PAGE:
Sports Psychology on Television
There’s a relatively new television series on USA Network called “Necessary Roughness.” As the name might suggest, one focus of the series is football and, consequently, it is developing quite a following of sports enthusiasts. In part, it deals with anger, aggression, boundaries, and other issues of the players that keep them from performing at the top of their game. But the “roughness” in the title is not all about football; it also reflects the toughness with which a certain therapist operates in her personal, family, and professional life. And thus another audience seems to be keeping a quiet eye on the program: psychotherapists--and a few of them have not been so quiet.
Clinical Psychologist & Therapist, Callie Thorne
Since the storyline revolves around a clinical psychologist (Dr. Dani Santino, played by Callie Thorne) who is hired as a therapist for a pro football team, the show has been catching a little flak for not being completely real, not presenting the sports psychology process appropriately, and even for placing a therapist (Santino) who is not technically a sports psychologist in that position in the first place.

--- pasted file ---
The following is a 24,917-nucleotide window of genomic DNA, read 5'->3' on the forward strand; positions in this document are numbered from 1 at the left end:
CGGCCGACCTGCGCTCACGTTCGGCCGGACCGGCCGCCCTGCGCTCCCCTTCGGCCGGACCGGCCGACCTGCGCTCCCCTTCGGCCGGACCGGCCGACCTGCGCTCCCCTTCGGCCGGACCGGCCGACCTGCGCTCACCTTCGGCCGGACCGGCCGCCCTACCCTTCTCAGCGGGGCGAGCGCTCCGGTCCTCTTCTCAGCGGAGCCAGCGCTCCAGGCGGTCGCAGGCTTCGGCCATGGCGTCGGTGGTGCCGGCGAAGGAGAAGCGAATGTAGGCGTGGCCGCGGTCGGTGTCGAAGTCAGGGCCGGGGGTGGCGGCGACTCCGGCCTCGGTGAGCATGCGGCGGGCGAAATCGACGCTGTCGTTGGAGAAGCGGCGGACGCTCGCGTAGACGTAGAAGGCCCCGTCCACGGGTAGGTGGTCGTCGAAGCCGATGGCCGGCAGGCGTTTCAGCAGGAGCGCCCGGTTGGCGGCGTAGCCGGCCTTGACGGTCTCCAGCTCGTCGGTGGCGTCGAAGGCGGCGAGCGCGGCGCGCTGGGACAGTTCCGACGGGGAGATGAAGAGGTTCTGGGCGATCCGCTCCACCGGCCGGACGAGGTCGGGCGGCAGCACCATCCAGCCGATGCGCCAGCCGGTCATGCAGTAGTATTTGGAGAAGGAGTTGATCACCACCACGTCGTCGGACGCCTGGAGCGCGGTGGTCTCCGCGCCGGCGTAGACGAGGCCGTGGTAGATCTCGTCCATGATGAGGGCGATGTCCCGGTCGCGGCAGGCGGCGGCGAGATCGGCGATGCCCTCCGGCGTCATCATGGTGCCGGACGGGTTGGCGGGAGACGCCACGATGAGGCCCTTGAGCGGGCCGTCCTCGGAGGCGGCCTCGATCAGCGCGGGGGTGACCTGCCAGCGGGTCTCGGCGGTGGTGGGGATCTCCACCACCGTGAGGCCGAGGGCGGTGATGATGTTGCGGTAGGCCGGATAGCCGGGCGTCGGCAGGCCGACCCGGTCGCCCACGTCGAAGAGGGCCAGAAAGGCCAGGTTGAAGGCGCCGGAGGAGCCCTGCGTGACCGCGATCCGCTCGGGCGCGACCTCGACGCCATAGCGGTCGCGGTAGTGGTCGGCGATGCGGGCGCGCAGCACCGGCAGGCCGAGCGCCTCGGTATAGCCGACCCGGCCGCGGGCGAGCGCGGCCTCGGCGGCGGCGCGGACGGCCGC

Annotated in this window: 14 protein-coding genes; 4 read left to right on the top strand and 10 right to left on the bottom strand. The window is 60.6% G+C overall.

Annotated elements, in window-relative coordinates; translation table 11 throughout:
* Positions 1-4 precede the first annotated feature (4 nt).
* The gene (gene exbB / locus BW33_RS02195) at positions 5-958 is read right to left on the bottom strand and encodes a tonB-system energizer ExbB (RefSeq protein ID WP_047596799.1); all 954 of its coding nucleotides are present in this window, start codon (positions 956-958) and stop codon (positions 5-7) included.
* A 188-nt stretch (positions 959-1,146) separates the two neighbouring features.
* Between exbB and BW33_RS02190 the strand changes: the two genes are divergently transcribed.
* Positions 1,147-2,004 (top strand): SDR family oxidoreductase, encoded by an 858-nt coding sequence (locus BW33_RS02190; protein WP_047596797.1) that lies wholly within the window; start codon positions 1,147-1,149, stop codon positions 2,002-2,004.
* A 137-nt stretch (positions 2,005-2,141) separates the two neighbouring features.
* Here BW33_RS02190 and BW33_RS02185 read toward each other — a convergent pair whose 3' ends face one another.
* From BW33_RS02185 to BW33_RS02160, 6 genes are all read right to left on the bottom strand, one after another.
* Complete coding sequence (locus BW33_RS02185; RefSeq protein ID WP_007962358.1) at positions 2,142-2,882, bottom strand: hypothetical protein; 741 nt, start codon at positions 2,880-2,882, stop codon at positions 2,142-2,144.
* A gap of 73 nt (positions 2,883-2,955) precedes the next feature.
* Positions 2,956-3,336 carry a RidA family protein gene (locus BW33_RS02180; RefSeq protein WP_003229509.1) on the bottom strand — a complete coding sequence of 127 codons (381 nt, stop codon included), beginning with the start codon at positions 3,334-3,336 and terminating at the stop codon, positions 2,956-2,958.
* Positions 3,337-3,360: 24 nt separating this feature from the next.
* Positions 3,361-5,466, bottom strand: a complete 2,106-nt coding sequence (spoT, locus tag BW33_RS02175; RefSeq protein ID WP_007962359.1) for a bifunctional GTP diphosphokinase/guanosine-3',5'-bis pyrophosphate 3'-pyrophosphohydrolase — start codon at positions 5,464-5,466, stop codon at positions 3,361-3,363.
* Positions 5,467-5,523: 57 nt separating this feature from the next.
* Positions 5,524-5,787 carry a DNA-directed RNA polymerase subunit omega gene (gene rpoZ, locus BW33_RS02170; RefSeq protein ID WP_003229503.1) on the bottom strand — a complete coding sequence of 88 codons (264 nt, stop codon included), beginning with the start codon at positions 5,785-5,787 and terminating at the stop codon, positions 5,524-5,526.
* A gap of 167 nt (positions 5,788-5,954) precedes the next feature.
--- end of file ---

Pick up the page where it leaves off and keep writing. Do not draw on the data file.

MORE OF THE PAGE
Ethical Questions & Therapeutic Accuracy
If you watch the show (as a therapist, a client, or neither), what do you think? What parts are authentic about it and which are not? Could TK’s anger problem (and consequent performance problem) have been resolved so easily in real life? If you’ve seen only an ad for or a preview of the series, does it appear to you that Dr. Santino would be successful at helping professional football players improve their performance on the field? (Or other athletes, their performance in their respective arenas?) And, finally, does it really matter? Even if the therapist’s strategies or any resultant behaviors or events implied to be the effects of the therapy seem ridiculous to you . . . so what? After all, it’s just entertainment, not a training video. And there doesn’t seem to be a roar of complaints from the NFL about not portraying their profession authentically.
There ARE some principles of psychotherapy and associated professional ethics that “Necessary Roughness” presents in a very positive way and perhaps “teaches” its viewing audience, e.g., (1) forgiveness may be necessary in liberating yourself from anger and (2) a licensed therapist cannot or should not divulge any details of what goes on in the therapy sessions without consent of the client (player in this case)—not even to the coach.
So maybe we should just sit back, relax, and enjoy the television show for what it is: an escape from reality, not a reflection of it.